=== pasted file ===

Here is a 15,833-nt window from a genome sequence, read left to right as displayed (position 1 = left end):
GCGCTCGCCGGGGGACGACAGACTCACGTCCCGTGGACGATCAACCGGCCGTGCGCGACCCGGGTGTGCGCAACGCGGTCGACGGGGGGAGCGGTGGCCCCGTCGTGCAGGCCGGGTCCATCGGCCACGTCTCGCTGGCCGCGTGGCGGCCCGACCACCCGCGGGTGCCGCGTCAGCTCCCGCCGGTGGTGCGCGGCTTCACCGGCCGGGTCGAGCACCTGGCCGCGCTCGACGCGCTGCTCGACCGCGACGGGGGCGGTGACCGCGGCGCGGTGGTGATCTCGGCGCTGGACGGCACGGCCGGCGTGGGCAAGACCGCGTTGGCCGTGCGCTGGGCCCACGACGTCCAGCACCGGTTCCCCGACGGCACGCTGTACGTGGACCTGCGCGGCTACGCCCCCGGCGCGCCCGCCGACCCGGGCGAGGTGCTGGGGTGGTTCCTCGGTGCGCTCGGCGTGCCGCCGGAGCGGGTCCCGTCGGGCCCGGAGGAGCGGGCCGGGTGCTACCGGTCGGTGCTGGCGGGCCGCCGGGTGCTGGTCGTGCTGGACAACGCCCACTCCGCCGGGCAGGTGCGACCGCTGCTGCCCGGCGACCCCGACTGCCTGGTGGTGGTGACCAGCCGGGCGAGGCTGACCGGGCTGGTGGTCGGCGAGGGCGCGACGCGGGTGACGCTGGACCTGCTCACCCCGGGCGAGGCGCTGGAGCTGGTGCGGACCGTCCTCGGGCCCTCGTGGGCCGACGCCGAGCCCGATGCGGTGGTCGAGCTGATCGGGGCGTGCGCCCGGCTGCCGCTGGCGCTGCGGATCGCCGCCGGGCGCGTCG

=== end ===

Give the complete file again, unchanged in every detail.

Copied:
Here is a 15,833-nt window from a genome sequence, read left to right as displayed (position 1 = left end):
GCGCTCGCCGGGGGACGACAGACTCACGTCCCGTGGACGATCAACCGGCCGTGCGCGACCCGGGTGTGCGCAACGCGGTCGACGGGGGGAGCGGTGGCCCCGTCGTGCAGGCCGGGTCCATCGGCCACGTCTCGCTGGCCGCGTGGCGGCCCGACCACCCGCGGGTGCCGCGTCAGCTCCCGCCGGTGGTGCGCGGCTTCACCGGCCGGGTCGAGCACCTGGCCGCGCTCGACGCGCTGCTCGACCGCGACGGGGGCGGTGACCGCGGCGCGGTGGTGATCTCGGCGCTGGACGGCACGGCCGGCGTGGGCAAGACCGCGTTGGCCGTGCGCTGGGCCCACGACGTCCAGCACCGGTTCCCCGACGGCACGCTGTACGTGGACCTGCGCGGCTACGCCCCCGGCGCGCCCGCCGACCCGGGCGAGGTGCTGGGGTGGTTCCTCGGTGCGCTCGGCGTGCCGCCGGAGCGGGTCCCGTCGGGCCCGGAGGAGCGGGCCGGGTGCTACCGGTCGGTGCTGGCGGGCCGCCGGGTGCTGGTCGTGCTGGACAACGCCCACTCCGCCGGGCAGGTGCGACCGCTGCTGCCCGGCGACCCCGACTGCCTGGTGGTGGTGACCAGCCGGGCGAGGCTGACCGGGCTGGTGGTCGGCGAGGGCGCGACGCGGGTGACGCTGGACCTGCTCACCCCGGGCGAGGCGCTGGAGCTGGTGCGGACCGTCCTCGGGCCCTCGTGGGCCGACGCCGAGCCCGATGCGGTGGTCGAGCTGATCGGGGCGTGCGCCCGGCTGCCGCTGGCGCTGCGGATCGCCGCCGGGCGCGTCG